A former US army reserve major pleaded guilty to accepting bribes from US government contractors while deployed in Iraq, the US Department of Justice said Monday.
Separately, federal agents arrested an active-duty army major on charges of taking millions of dollars in bribes while working as a contracting officer stationed in Kuwait.
John Allen Rivard, 48, faces up to 30 years in prison after he pleaded guilty to bribery, conspiracy to commit bribery and money laundering at federal court in Austin, Texas, a statement by the department said.
Between April 2004 and August 2005 Rivard steered US government contracts worth 21 million dollars to a private contractor in exchange for bribes of more than 220,000 dollars.
At the time Rivard was stationed at LSA Anaconda, one of the largest US military bases in Iraq located outside the town of Balad.
Rivard also admitted to conspiring with accomplices in the United States to launder the bribery proceeds.
When he is sentenced Rivard will also likely have to pay a fine of up to 1.16 million dollars, the statement read.
In a similar case, federal agents arrested US Army Major John Cockerham, 41, at a Texas army base late Sunday on charges of bribery, money laundering and conspiracy linked to his role as a contracting officer in Kuwait in 2004 and 2005.
Federal agents also arrested Cockerham’s wife Melissa, 40, on charges of money laundering and conspiracy, the Justice Department said Monday in a separate statement.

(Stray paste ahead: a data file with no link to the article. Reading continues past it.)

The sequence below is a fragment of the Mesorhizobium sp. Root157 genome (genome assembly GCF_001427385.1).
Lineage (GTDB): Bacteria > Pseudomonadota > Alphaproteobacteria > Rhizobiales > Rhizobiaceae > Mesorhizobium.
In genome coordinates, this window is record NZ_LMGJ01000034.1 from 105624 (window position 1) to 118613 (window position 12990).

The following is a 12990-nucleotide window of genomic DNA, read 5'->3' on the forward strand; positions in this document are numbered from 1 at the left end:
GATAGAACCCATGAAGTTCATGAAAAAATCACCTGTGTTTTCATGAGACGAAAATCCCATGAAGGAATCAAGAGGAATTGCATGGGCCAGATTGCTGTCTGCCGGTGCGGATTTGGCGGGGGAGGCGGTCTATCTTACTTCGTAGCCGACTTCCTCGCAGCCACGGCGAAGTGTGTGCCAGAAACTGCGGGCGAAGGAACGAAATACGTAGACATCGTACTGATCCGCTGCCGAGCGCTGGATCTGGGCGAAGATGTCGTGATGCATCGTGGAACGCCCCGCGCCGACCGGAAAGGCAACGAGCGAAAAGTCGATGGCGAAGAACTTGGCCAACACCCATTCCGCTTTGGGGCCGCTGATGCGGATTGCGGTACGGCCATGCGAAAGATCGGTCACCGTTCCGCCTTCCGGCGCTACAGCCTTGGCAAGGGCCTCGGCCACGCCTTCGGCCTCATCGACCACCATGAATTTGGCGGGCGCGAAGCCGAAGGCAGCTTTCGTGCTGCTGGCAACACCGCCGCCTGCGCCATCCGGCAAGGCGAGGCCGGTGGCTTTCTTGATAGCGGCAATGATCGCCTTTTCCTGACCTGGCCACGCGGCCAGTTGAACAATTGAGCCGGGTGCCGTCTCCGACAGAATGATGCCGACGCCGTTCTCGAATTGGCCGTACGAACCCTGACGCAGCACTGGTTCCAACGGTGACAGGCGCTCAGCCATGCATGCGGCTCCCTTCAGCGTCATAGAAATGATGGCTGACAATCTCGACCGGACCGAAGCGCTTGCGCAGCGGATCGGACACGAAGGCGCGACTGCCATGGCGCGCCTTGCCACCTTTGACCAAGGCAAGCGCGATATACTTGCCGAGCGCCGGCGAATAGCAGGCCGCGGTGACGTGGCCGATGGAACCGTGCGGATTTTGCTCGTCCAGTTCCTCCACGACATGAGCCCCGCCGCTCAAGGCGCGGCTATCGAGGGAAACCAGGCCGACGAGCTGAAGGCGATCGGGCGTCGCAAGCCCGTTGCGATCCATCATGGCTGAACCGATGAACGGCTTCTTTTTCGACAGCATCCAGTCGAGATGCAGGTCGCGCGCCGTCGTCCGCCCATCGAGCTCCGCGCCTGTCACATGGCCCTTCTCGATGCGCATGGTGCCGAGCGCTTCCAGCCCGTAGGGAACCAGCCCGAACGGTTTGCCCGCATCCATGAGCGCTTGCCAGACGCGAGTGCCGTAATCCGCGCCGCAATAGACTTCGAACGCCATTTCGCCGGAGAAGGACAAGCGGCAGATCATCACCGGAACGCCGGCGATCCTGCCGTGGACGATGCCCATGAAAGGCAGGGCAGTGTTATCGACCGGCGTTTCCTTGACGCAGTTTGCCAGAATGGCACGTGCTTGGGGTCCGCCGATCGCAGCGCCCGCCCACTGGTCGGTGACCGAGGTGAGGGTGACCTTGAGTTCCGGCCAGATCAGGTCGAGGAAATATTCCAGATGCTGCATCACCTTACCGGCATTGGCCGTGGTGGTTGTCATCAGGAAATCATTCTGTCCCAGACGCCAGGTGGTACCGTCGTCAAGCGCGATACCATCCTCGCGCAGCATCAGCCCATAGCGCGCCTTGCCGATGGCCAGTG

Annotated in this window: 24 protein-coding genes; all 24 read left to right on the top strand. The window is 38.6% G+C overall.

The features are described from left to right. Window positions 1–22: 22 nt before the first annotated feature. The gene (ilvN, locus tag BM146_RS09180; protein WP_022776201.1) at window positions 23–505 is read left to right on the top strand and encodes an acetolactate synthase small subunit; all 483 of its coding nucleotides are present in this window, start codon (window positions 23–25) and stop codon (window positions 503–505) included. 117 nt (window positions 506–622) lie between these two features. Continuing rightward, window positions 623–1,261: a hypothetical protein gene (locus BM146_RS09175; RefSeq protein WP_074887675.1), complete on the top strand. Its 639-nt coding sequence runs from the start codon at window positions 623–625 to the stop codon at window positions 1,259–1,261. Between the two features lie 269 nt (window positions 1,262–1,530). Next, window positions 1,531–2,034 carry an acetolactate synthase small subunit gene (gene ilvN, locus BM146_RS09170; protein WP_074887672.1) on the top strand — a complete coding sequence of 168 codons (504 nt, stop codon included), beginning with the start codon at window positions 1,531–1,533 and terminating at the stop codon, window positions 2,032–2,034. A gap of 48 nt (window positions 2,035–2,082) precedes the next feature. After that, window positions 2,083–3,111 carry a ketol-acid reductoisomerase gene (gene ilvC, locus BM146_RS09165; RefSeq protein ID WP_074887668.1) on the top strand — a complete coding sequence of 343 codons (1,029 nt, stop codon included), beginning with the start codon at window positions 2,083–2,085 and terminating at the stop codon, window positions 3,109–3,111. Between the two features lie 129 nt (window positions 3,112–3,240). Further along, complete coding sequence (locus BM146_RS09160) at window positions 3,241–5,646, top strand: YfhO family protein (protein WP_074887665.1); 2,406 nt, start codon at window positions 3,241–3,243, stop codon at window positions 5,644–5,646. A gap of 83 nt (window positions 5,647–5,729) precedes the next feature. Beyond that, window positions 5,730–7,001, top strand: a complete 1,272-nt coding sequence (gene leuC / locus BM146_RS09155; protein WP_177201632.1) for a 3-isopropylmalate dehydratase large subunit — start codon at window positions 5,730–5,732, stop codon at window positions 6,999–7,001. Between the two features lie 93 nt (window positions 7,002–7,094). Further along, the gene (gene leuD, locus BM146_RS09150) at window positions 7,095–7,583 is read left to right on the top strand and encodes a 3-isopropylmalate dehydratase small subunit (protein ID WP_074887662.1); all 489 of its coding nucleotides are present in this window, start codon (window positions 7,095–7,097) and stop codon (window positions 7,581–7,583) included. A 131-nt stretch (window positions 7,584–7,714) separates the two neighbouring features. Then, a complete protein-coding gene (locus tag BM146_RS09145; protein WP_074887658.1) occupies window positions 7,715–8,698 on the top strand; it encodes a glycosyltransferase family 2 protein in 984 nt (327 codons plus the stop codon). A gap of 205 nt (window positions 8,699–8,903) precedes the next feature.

“Records obtained in the case indicate that Cockerham may have received up to 9.6 million dollars in bribe payments from at least eight contractors, and he anticipated receiving as much as 5.4 million dollars more,” read the DOJ statement.
Cockerham took the bribes starting in 2005 from companies that had US military contracts in Iraq and Kuwait that he either awarded or controlled, according to the affidavit in the case.
Under his direction, Cockerham’s wife Melissa allegedly received millions in US and foreign currency from the contractors, then deposited the money in bank accounts and safe deposit boxes in Kuwait and Dubai.
Both defendants face up to 20 years in prison and a half-million dollar fine for money laundering. The bribery carries a maximum penalty of 15 years in prison and a 250,000 dollar fine, while the conspiracy charge carries a maximum five year prison sentence and a 250,000 fine.
A detention hearing is set for the couple for Wednesday at federal court in San Antonio, Texas, according to the statement.